As I joined a number of Irish colleagues in a meeting with EU Competition Commissioner Margrethe Vestager, in Strasbourg, this week, a very simple truth was foremost in my mind: a corporate tax regime that fails to claim a minimally fair amount of revenue from large corporations, be it by design or default, robs the fundamental workings of government of legitimacy, both at home and abroad, whatever about the complex details and context surrounding such matters.
When big multinational corporations are enabled to pay rates that amount to a very small fraction of one percent, the tone used to, say, challenge an EU Commission decision on the grounds that state aid provisions should not be used to govern sovereign tax matters should be very prudent. This is all the more so when it contrasts starkly with the meekness displayed in previous engagements when tax paid by citizens was at stake, instead of tax avoided by companies.
Likewise, the claim that the OECD’s base erosion and profit shifting initiative, started at the G20’s behest, is the right place to discuss these matters, omits half of the whole story.
That is a first step, but the EU needs to coordinate and harmonise its implementation across our member states, otherwise other gaps, sources of uncertainty and inefficiency as well as loopholes within the single market will arise.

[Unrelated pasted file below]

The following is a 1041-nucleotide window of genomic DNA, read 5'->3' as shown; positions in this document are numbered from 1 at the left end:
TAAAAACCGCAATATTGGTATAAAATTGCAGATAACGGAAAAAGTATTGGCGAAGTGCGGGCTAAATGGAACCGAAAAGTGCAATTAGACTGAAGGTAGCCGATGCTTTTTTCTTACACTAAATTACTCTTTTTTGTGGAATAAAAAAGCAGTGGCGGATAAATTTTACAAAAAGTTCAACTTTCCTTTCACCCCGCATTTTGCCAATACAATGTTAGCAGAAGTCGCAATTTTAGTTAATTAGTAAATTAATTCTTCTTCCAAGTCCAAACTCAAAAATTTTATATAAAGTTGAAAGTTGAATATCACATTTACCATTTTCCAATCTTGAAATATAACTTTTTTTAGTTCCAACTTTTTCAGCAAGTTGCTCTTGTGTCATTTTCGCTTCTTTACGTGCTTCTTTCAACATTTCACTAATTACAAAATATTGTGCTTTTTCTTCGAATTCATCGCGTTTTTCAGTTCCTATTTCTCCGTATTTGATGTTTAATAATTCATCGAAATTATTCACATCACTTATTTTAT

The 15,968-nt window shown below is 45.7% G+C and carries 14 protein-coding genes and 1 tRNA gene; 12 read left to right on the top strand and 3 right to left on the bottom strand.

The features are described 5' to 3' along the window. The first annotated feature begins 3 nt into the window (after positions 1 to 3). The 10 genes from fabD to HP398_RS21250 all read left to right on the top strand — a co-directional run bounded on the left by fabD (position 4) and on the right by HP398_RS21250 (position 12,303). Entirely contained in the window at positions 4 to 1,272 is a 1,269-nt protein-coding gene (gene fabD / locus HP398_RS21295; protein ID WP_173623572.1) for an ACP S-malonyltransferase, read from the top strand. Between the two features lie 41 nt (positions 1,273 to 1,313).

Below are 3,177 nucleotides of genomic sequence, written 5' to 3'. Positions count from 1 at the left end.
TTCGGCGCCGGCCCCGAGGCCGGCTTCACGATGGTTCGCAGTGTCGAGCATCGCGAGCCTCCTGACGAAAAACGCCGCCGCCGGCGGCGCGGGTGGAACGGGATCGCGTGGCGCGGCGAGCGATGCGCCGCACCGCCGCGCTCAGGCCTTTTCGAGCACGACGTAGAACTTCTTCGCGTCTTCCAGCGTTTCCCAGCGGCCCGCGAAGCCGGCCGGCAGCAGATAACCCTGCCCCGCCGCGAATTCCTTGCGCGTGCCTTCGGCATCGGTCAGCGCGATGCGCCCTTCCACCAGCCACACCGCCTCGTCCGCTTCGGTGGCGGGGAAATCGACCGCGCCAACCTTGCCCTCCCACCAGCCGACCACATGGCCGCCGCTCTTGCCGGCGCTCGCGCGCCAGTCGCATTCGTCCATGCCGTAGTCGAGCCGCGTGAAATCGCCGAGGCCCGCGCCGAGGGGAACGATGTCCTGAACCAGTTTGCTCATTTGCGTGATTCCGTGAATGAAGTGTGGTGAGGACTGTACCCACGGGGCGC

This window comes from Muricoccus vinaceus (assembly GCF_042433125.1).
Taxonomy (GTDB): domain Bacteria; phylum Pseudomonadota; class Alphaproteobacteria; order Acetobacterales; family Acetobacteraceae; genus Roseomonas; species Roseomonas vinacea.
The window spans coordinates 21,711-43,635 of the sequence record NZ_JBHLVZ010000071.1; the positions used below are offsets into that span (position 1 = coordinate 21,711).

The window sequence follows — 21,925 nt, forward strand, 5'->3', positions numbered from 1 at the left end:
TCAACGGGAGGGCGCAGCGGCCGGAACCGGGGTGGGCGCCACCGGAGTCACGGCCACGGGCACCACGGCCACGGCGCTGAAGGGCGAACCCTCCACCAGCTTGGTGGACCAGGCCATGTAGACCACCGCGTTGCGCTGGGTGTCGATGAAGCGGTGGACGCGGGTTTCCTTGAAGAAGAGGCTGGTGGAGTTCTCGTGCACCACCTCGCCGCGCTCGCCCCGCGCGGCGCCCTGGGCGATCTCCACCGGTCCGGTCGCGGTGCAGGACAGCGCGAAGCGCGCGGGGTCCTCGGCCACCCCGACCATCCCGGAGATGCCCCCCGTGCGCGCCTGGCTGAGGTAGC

We must also be mindful of the message sent to our home grown businesses, and those whose scale in Ireland does not enable them to set up obscure ownership structures and afford the best tax consultancies your untaxed profits can buy: the tax rulebook will apply to you in full, but there special ways and means open to special others.
There is something I must make clear: that we have had a very successful strategy to attract foreign direct investment is both undeniable and commendable.
This stems from a public-sector led industrial policy that has spanned decades and governments, and this is a positive and ongoing pillar of economic development and job creation in Ireland, which will continue to be nurtured.
This is also why I believe we do not need to collude in tax avoidance to make it a continued success, and indeed a fair taxation regime has now clearly become a requirement for it to be sustainable in the long term, as unfairness on an egregious scale will only remain hidden and disregarded for so long.
And talk of impotence in the absence of global solutions just shows us how fragile beggar-thy-neighbour policies are, as fears of a post-Brexit UK offering even sweeter deals emerge among our ranks.
The fact is, if we refuse to face and acknowledge this problem in an open and frank fashion, our talk that we can do nothing because there is no wider international consensus is not credible when we have long behaved as an obstructionist party ourselves.
The taxation proposals made by the European Parliament in early summer, which I alone voted in favour of, are a case in point.
The less constructively we engage, the less goodwill capital we will have to make the real case we have: that our historical and geographical context does warrant an advantageous but honest and straightforward corporate tax regime.